Black Forrest Cake - How To Transport On A Long Drive

Baking By Brookebakes Updated 12 Sep 2015 , 9:31pm by -K8memphis

Brookebakes Posted 29 Aug 2015 , 12:44pm
post #1 of 12

I've been asked to make a black Forrest cake for 90 people for a wedding next month. (Chocolate cake filled with cherries and fresh cream). Issue is, it needs to travel on a 5 hour drive!

How do I safely get a wedding guest to transport a cake with fresh cream filling for this long? Freezer blocks were my first thought but I'm worried they won't be enough. (Australia middle of spring, could be up to 30 degrees). Car will be air con though. Would another type of cream filling work that isn't so fridge-dependent? I think buttercream would be too sweet.

Also, do I need to worry about the stability of that type of cake and it sliding?

Thanks :)

11 replies
-K8memphis Posted 29 Aug 2015 , 1:53pm
post #2 of 12

will this be a tier cake? or a flat rectangular cake?

-K8memphis Posted 29 Aug 2015 , 2:02pm
post #3 of 12

oh i just saw your other post so it is a flat rectangular cake --

properly whipped whipped cream freezes nice and corrugated cardboard boxes surprisingly provide reliable climate control especially when you add the frozen freezer packs -- i tested a room temperature cupcake with all butter smbc in full noon memphis sun on a 100 + degree day and it was fine in there for a couple hours and the wind even blew it off the porch -- if the cake is already frozen or at least cold and you seal it in a corrugated cardboard box and add the freezer packs you should be fine  -- it will defrost as it sits out after it arrives --

my freezer packs are wrapped with a paper towel to collect condensation then sealed in a plastic bag --

if the whipped cream is under whipped you could run into problems with ice crystals forming and then when it defrosts it gets weepy so have a real good whip on the wc -- i do this all the time and no worries done properly

julia1812 Posted 29 Aug 2015 , 4:16pm
post #4 of 12

You can also add some gelatin to your whipped cream to give it some sort of stability.  Not too much of course, you don't want a cream jelly

-K8memphis Posted 29 Aug 2015 , 4:33pm
post #5 of 12

however i do recommend your cake to be frozen when you box it -- or at least cold from the fridge -- your driver should take cake straight to venue but if they're gonna stop for lunch the cake needs to be out of the sun and they should get it to go kwim -- 

you need to school the driver about how to handle the cake -- 5 hours is doable -- 5 hours plus stopping and visiting aunt louise or going shopping for the wedding gift uh ugh

julia1812 Posted 29 Aug 2015 , 7:16pm
post #6 of 12

Yes, definitely chilled or frozen! I had a chilled bf cake one day in the cake that went jumping up and down as normal  (roads here are terrible) and ended up with half of the whipped cream squishing out on the sides. Thinking back about that still gives me a chill. Gelatin and freezer - especially on a 5 hours drive in summer :/

-K8memphis Posted 29 Aug 2015 , 7:30pm
post #7 of 12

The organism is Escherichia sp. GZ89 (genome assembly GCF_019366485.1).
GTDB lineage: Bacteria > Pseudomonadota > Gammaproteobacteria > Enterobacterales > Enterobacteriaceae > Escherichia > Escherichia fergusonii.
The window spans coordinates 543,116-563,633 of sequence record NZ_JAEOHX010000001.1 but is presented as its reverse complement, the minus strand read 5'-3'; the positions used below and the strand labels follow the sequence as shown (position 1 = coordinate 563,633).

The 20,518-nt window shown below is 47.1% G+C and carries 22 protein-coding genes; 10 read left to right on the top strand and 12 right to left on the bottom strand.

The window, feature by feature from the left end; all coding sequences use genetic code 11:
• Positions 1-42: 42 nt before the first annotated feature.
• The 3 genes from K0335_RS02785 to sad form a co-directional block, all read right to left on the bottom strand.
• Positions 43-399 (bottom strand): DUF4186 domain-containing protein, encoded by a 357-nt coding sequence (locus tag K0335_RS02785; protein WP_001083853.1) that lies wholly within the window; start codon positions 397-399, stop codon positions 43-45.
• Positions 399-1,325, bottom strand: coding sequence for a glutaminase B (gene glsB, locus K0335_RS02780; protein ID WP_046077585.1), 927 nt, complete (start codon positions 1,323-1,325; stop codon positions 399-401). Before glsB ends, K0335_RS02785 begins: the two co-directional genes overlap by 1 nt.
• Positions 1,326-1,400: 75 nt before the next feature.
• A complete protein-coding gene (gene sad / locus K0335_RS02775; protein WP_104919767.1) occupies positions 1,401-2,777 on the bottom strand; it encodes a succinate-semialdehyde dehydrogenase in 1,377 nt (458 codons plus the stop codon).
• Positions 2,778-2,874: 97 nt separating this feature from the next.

and you only guarantee the cake to the delivery car -- after that and being five hours away there is no repair service no guarantees beyond that

*Last edited by -K8memphis on 29 Aug 2015 , 7:31pm
Shockolata Posted 29 Aug 2015 , 8:01pm
post #8 of 12

Five hours journey does not sound safe to me, even if it is frozen, unless it travels in an electric coolbox or freezer truck. Why would people order something so peculiar and order it from someone so far away? Bit of heat and the whipped cream starts sliding away from the layers - it's a disaster waiting to happen. 

Brookebakes Posted 11 Sep 2015 , 12:16pm
post #9 of 12

Thanks for the tips everyone!

The bride is ok with it not being fresh cream in the middle, but would like a layer of some type of icing with the cherries, so there is a layer of "white" in between the chocolate cake layers.

suggestions on a more sturdy icing/filling? I've never made SMBC (not common in Aus) but plan to give it a go. Is it sturdier than standard buttercream (to me that's butter and icing sugar with flavouring). Buttercream might be too sweet with the cherries, but I'd run into the same transport issues with cream cheese icing. Hmm?!


-K8memphis Posted 12 Sep 2015 , 6:36pm
post #10 of 12

i use smbc and i often have whipped cream and fresh strawberry filling -- the key to all this is climate controlling your cake during the delivery -- butter gets melty in the 90's f -- 32c -- so you simply have to secure the already coldcake -- corrugated cardboard is very nice to use for this -- you seal the cold cake in there -- add in some ice packs containing the condensation and it will hold an already cold cake for hours and hours 

*Last edited by -K8memphis on 12 Sep 2015 , 6:40pm
Brookebakes Posted 12 Sep 2015 , 9:17pm
post #11 of 12

Sounds like the way to go with the corrugated boxes. Now on a mission to find some!

... As a side nite, I made SMBC for the first time last night... I'm in love with it! So excited that it worked :-)

-K8memphis Posted 12 Sep 2015 , 9:31pm
post #12 of 12

on good -- nice milestone with the smbc --

i get my boxes from a storage center -- you have those there I'm sure? ours sell the big boxes as do our uhaul places where you can rent trucks for diy moving day -- 16x16 inch box fits nicely into my car

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